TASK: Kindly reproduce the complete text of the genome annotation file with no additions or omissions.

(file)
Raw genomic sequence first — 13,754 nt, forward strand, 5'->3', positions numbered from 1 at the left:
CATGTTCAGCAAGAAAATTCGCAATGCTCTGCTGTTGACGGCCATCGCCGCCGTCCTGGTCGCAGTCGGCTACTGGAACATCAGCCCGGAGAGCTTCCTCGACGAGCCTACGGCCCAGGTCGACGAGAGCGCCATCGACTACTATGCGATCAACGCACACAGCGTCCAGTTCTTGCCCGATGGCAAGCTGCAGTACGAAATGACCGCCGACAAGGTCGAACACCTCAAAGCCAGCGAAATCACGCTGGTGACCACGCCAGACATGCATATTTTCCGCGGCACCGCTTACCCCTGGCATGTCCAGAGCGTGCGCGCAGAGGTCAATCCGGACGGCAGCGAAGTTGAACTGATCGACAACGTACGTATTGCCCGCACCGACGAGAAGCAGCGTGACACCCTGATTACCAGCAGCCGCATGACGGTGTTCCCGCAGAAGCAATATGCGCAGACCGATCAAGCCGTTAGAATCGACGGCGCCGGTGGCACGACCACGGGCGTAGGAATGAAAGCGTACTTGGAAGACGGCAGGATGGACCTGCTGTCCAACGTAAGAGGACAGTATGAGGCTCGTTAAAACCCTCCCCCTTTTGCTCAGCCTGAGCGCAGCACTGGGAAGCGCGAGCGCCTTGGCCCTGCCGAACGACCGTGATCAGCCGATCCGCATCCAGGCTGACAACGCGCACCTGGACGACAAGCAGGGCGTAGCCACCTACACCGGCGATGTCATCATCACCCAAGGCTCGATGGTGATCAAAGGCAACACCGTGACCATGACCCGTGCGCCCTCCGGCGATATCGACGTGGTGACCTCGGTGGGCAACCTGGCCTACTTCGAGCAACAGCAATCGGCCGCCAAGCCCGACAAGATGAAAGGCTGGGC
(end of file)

Raw genomic sequence first — 13,754 nt, forward strand, 5'->3', positions numbered from 1 at the left:
CATGTTCAGCAAGAAAATTCGCAATGCTCTGCTGTTGACGGCCATCGCCGCCGTCCTGGTCGCAGTCGGCTACTGGAACATCAGCCCGGAGAGCTTCCTCGACGAGCCTACGGCCCAGGTCGACGAGAGCGCCATCGACTACTATGCGATCAACGCACACAGCGTCCAGTTCTTGCCCGATGGCAAGCTGCAGTACGAAATGACCGCCGACAAGGTCGAACACCTCAAAGCCAGCGAAATCACGCTGGTGACCACGCCAGACATGCATATTTTCCGCGGCACCGCTTACCCCTGGCATGTCCAGAGCGTGCGCGCAGAGGTCAATCCGGACGGCAGCGAAGTTGAACTGATCGACAACGTACGTATTGCCCGCACCGACGAGAAGCAGCGTGACACCCTGATTACCAGCAGCCGCATGACGGTGTTCCCGCAGAAGCAATATGCGCAGACCGATCAAGCCGTTAGAATCGACGGCGCCGGTGGCACGACCACGGGCGTAGGAATGAAAGCGTACTTGGAAGACGGCAGGATGGACCTGCTGTCCAACGTAAGAGGACAGTATGAGGCTCGTTAAAACCCTCCCCCTTTTGCTCAGCCTGAGCGCAGCACTGGGAAGCGCGAGCGCCTTGGCCCTGCCGAACGACCGTGATCAGCCGATCCGCATCCAGGCTGACAACGCGCACCTGGACGACAAGCAGGGCGTAGCCACCTACACCGGCGATGTCATCATCACCCAAGGCTCGATGGTGATCAAAGGCAACACCGTGACCATGACCCGTGCGCCCTCCGGCGATATCGACGTGGTGACCTCGGTGGGCAACCTGGCCTACTTCGAGCAACAGCAATCGGCCGCCAAGCCCGACAAGATGAAAGGCTGGGC